(Alexandria, Va.) -- While jogging in place has the benefit of burning calories, a Congress that's stalled on the path to fiscal discipline won't burn through anything but taxpayer dollars, according to results from the National Taxpayers Union Foundation's (NTUF) latest BillTally report. Lawmakers in the first session of the 110th Congress introduced more savings bills than recent Congresses, but for each single step toward fiscal responsibility with a bill to reduce the federal budget, Representatives and Senators introduced 22 bills and 30 bills, respectively, to increase it.
"Although there are some signs that more lawmakers in the 110th Congress are seeking out ways to trim expenditures, these steps have been halting and erratic," said NTUF Senior Policy Analyst Demian Brady, who authored the study. "The majority of Congressional Members sponsor a mix of legislation that would, on net, result in new spending, thereby increasing the strain on the budget and the burden on taxpayers."
Excluding overlapping legislation, if the House passed all of the bills introduced in 2007, annual federal outlays would add a burden of $14,802 to every household (a $1.7 trillion increase overall). In the Senate, all non-overlapping bills would pile an additional $9,857 on every household (a $1.1 trillion total increase). The latest BillTally report also found:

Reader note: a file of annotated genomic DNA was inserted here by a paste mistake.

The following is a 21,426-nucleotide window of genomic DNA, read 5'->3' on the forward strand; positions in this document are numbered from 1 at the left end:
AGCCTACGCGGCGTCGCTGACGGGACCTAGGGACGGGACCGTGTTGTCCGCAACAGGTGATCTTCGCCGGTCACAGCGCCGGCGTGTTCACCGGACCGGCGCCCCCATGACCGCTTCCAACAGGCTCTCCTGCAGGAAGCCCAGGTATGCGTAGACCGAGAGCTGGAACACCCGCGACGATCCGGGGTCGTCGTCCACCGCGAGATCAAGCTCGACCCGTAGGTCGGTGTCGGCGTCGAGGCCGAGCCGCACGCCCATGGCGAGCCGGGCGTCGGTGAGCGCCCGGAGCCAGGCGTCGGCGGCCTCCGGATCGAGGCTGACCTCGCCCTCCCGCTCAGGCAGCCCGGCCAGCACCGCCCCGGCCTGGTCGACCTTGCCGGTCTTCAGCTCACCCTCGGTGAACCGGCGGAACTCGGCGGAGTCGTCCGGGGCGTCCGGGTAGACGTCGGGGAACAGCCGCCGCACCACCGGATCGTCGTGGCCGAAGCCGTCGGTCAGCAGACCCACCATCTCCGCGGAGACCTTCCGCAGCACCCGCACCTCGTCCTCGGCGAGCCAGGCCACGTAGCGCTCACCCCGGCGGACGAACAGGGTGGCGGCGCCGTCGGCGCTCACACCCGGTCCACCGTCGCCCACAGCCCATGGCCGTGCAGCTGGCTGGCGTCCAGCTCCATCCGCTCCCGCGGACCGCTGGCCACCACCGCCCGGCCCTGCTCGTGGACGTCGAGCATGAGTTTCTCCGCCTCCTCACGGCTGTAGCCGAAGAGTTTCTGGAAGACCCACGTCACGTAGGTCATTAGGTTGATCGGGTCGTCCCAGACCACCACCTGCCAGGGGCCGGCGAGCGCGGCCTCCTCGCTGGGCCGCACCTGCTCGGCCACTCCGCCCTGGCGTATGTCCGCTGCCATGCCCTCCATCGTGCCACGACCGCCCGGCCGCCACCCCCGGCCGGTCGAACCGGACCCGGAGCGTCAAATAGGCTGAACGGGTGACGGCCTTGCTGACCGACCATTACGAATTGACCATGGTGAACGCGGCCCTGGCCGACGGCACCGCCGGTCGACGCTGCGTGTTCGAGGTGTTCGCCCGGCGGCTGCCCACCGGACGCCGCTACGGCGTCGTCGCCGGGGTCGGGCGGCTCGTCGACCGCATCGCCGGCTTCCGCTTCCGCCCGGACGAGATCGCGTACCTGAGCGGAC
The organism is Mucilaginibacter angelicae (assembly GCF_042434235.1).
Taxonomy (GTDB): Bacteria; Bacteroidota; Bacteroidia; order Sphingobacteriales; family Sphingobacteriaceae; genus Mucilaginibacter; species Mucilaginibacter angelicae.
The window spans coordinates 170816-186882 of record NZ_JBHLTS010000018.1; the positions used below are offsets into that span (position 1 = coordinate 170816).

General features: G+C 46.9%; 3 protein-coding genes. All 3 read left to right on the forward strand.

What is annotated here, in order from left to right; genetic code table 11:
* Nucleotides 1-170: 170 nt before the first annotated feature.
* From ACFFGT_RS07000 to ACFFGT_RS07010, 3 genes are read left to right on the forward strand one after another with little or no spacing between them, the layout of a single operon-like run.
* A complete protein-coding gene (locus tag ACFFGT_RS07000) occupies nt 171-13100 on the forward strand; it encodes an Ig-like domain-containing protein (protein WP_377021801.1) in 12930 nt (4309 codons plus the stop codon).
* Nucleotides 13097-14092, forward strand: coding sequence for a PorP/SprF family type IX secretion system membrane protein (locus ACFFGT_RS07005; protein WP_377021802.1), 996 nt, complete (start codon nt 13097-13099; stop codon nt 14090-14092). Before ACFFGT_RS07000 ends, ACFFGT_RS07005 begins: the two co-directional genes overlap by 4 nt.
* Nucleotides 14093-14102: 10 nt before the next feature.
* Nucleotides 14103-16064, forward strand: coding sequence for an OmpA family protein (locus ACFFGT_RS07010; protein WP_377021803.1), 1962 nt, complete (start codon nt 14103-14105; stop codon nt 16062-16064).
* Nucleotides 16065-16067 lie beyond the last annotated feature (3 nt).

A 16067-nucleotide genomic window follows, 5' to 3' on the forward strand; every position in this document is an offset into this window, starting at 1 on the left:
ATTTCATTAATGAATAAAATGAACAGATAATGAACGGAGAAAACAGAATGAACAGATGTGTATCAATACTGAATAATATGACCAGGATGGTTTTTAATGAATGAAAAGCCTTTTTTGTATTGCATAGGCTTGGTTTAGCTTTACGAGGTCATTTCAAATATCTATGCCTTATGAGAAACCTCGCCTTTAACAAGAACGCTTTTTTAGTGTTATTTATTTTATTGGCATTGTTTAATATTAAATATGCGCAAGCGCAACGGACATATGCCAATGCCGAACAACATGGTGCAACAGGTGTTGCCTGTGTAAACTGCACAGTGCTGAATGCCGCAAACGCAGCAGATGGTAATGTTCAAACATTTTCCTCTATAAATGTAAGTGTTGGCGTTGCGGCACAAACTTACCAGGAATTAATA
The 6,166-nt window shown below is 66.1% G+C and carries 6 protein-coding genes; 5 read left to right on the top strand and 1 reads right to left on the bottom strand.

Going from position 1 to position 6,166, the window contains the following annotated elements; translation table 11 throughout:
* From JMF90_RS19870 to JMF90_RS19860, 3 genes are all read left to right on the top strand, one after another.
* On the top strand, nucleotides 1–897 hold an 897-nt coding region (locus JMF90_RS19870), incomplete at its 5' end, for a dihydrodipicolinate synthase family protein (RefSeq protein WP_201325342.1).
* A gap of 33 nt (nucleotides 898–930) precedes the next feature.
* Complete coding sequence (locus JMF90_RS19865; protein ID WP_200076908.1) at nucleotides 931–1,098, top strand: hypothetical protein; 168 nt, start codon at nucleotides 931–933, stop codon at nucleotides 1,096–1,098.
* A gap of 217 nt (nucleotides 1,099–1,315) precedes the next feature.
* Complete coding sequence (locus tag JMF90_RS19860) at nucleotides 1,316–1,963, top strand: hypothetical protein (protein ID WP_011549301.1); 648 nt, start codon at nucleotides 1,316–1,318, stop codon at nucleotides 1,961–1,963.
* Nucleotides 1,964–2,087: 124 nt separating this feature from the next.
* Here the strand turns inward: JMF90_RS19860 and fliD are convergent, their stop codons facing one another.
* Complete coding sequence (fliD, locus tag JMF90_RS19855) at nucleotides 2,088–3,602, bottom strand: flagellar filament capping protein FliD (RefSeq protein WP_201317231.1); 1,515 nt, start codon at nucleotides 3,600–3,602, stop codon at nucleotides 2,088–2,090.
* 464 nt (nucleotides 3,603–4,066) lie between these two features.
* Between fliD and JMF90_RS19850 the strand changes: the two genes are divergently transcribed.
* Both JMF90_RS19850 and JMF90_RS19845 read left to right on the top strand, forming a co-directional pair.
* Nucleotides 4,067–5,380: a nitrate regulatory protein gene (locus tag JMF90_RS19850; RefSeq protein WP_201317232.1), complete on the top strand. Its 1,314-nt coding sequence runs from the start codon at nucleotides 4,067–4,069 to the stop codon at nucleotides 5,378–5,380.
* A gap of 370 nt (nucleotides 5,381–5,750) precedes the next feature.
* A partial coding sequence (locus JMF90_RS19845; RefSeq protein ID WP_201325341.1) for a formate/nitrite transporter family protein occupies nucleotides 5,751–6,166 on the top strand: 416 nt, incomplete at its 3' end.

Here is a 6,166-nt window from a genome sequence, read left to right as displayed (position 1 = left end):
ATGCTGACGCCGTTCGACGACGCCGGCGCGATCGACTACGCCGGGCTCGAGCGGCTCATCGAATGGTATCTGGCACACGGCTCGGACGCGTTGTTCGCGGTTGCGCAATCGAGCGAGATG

- The number of House spending bills (1,078) rose by over one-third since the last Congress, while Senate spending bills saw growth of nearly 25 percent (to 745).
- The average Representative backed 50 increase bills, compared to four savings bills. The typical Senator supported 55 increases and two decreases.
- Except for Senate Democrats, net agendas of both parties in either Chamber decreased from the 109th Congress. The Senate Republican net agenda declined for the third consecutive year.
- Compared to the last Congress, more Members had legislative wish lists that would, taken as a whole, reduce federal outlays: 55 Representatives and 11 Senators were "net cutters," as opposed to 43 and six, respectively, in the 109th Congress.
- However, the number of Members whose cumulative agendas would increase overall spending by $100 billion has climbed since the 109th Congress: from 85 to 107 in the House and five to eight in the Senate.
Since 1991, BillTally has computed a "net annual agenda cost" for each Member of Congress based on individual sponsorships of legislation -- bills over which authors have complete control. The study provides a look at the fiscal behavior of lawmakers, free from the influence of committees, party leaders, and rules surrounding floor votes. All cost estimates for bills are obtained from third-party sources or are calculated from neutral data.
NTUF is the nonpartisan research arm of the National Taxpayers Union, a citizen group founded in 1969. Note: NTUF Policy Paper No. 165, The First Session of the 110th Congress: Moving in Place or Forever Behind?, and previous BillTally reports, are available at www.ntu.org.